Public Finance in the Era of the COVID-19 Crisis
18-20 August 2021 | Online, Organized by University of Iceland, Reykjavík
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Please note that all times are shown in the time zone of the conference. The current conference time is: 5th Dec 2021, 05:15:08pm GMT
C07: Rules, Infrastructure and Debt
2:15pm - 2:37pm
Fiscal Rules Of Local Debt And Financial Flexibility Of Municipally-Owned Companies
University of Warsaw, Poland
This paper aims to verify whether local governments use municipally-owned corporations (MOCs) to avoid fiscal debt limits set by public finance law. If yes, how this off-budget indebtedness influences the financial flexibility of MOCs. We exploit the natural experiment of introducing new fiscal debt limits in Polish local governments in 2014 using panel data of unique 1294 MOCs owned by 756 municipalities for 2010-2018. We confirm that municipal services’ corporatization is oriented toward overcoming the new restrictive fiscal debt rules via off-budget debt.
MOCs’ debt subsidizes local public debt after 2014 when new indebtedness restrictions imposed on municipalities were in force. Consequently, tightening of fiscal rules related to sub-sovereign indebtedness decrease MOCs’ financial flexibility measured by unused debt capacity while increasing their cash holdings, except for water service MOCs. Municipalities with lower debt capacity limited by the new fiscal debt rules have higher off-budget debt issued by transport MOCs.
2:37pm - 3:00pm
No Regret Fiscal Reforms: Rule Vs Discretion Revisited
CREST - Ecole polytechnique, France
How can labour and capital taxes react to shocks while preserving incentives to work and save? While the standard solution involves a commitment to a contingent policy, this paper introduces No Regret fiscal reforms defined as changes in current and future policy such that households do not regret their previous savings decisions. Hence flexibility is provided and incentives to save are preserved. Such reforms can be achieved by changing taxes both on capital and labour such that wealth effects exactly compensates substitution effects. Optimal No Regret policies are compared to optimal contingent policies in a representative agent framework. First, when shocks and their distributions are common knowledge, optimal no regret policies only lead to small welfare losses. Second, when the distribution of shocks is itself uncertain, welfare differences are reduced and may even disappear. Introducing wealth and skill heterogeneity, I establish the existence and partial characterization of No Regret reforms.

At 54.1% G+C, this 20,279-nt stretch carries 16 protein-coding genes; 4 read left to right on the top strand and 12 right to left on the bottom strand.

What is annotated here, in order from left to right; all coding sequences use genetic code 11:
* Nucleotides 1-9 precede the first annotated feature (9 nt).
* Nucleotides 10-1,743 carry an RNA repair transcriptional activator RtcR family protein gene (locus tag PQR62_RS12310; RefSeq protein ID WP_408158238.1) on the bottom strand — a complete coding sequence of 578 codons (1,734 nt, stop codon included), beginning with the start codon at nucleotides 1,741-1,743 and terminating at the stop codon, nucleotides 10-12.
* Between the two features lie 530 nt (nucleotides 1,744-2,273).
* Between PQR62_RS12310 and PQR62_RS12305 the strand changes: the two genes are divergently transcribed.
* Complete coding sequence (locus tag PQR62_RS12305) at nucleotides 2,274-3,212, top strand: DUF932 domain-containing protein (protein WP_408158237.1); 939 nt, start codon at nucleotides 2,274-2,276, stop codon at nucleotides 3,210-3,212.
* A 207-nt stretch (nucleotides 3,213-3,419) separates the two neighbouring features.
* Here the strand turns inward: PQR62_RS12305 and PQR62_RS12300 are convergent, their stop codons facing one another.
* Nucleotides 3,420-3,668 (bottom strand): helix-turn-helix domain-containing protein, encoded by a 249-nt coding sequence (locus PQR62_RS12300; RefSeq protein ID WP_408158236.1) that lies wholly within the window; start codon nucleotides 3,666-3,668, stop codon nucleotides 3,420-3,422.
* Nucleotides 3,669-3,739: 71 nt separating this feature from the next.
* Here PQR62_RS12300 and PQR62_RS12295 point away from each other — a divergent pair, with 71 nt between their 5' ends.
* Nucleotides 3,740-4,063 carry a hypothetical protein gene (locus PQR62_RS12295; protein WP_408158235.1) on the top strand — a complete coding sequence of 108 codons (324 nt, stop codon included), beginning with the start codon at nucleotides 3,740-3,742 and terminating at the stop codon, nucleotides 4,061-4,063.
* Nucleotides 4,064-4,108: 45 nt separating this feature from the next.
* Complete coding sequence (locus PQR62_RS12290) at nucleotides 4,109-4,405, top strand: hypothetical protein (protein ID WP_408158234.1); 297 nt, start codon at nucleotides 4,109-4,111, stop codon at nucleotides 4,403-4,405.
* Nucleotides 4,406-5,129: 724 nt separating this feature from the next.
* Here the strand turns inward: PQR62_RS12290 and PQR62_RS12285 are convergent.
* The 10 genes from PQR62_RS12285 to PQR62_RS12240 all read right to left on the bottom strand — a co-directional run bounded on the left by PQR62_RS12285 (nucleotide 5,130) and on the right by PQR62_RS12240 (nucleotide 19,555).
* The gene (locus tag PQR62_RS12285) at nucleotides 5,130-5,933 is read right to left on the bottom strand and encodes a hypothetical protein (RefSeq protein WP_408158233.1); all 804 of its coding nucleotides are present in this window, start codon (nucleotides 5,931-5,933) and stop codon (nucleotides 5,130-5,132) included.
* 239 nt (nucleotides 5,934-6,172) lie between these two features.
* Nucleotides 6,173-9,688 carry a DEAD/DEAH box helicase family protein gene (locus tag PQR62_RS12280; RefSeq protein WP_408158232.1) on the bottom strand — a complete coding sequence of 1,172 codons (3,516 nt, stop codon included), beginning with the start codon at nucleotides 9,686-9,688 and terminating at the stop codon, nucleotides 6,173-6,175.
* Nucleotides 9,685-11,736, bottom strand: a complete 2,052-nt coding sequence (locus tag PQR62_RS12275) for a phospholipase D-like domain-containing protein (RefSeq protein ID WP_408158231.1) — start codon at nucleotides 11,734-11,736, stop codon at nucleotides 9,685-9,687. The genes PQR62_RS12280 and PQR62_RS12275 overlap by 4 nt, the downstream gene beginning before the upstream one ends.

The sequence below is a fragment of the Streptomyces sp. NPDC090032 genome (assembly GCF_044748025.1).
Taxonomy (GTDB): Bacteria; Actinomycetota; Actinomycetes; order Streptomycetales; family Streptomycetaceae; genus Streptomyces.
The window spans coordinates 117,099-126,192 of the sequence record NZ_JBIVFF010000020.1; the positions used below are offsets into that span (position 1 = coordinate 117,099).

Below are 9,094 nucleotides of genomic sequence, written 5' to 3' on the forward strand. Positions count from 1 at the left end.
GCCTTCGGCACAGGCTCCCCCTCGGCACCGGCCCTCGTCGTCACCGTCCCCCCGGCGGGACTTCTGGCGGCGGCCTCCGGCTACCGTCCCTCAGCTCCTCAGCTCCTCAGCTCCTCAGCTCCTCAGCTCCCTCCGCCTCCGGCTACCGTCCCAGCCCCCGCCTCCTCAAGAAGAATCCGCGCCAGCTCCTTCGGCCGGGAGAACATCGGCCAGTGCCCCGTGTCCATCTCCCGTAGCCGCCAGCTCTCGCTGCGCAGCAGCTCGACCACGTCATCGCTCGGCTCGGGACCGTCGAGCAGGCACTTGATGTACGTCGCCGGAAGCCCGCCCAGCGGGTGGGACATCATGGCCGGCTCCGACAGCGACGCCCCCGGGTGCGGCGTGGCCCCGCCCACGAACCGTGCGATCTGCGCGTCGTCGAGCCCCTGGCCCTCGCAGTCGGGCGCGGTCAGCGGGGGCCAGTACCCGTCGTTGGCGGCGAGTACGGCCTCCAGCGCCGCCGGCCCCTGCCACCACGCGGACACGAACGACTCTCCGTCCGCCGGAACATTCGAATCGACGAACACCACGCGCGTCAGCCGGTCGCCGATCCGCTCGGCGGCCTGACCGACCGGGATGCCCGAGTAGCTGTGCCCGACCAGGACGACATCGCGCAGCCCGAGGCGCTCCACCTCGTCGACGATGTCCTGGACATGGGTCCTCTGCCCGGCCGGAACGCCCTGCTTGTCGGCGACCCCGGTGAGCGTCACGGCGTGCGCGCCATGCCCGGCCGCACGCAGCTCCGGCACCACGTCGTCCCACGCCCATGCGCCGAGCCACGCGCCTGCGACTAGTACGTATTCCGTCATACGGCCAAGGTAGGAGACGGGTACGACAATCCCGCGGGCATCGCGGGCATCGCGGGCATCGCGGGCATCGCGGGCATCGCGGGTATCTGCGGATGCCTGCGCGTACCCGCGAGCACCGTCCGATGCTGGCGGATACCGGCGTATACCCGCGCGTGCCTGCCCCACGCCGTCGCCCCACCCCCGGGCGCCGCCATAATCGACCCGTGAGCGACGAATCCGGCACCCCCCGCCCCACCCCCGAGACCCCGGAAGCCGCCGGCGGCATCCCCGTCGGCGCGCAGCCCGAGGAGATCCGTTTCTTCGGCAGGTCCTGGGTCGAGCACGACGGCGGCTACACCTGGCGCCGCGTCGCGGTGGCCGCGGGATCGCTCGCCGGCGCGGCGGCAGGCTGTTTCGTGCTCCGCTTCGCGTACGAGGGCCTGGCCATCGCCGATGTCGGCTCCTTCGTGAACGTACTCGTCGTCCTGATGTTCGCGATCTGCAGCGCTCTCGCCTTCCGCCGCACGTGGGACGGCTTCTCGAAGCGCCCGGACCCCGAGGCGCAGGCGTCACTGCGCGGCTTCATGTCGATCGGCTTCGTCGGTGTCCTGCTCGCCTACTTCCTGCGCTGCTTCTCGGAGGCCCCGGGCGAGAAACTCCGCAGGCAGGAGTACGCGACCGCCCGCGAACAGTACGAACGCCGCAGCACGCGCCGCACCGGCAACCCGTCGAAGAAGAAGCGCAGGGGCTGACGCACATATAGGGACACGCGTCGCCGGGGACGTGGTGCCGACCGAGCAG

3:00pm - 3:22pm
Effect of an Income Shock on Subnational Debt: Micro Evidence from Mexico
Banco de México, Mexico
This paper examines how the borrowing decisions of local governments respond to an income shock. The shock stems from the updating of population census data that affects the distribution of federal transfers. For a one-standard-deviation increase in the population shock, I find that federal transfers to Mexican municipalities increase by 2% over the first two post-census years. Using supervisory loan-level data, I show that the probability of municipalities being indebted declines by 0.1 percentage points over this period. The response is driven by governments less dependent on transfers, which lenders perceive as more creditworthy. These findings reveal a small capacity to smooth shocks in credit markets, restricted to few governments with a diversified revenue base. There is no evidence of a positive grant effect on local debt, not even when the lender is public. The additional revenue mostly goes to finance current expenditures, with limited potential to alter the path of local development.
3:22pm - 3:45pm
Northern Roads And Economic Development
Polytechnique Montreal, Canada
Road connection is viewed as an important driver of economic development. However, for remote subarctic communities, it can also mean a huge change in their way of life. How large are the socio-economic benefits of road connection? This paper uses census data from Northern Quebec and Labrador to assess the effects of road connection on municipalities connected between 1986 and 2016. Using a difference-in-differences regression model assorted with robustness checks, we find that road connection is correlated with increased employment rates and educational attainment and decreased unemployment. While we also find positive and significant correlations between road connection and income in many specifications, that particular result is not robust when ensuring that error terms are not subject to cross-sectional dependence. Overall, our results support the conjecture that road connection of remote municipalities generates non-negligible economic benefits.
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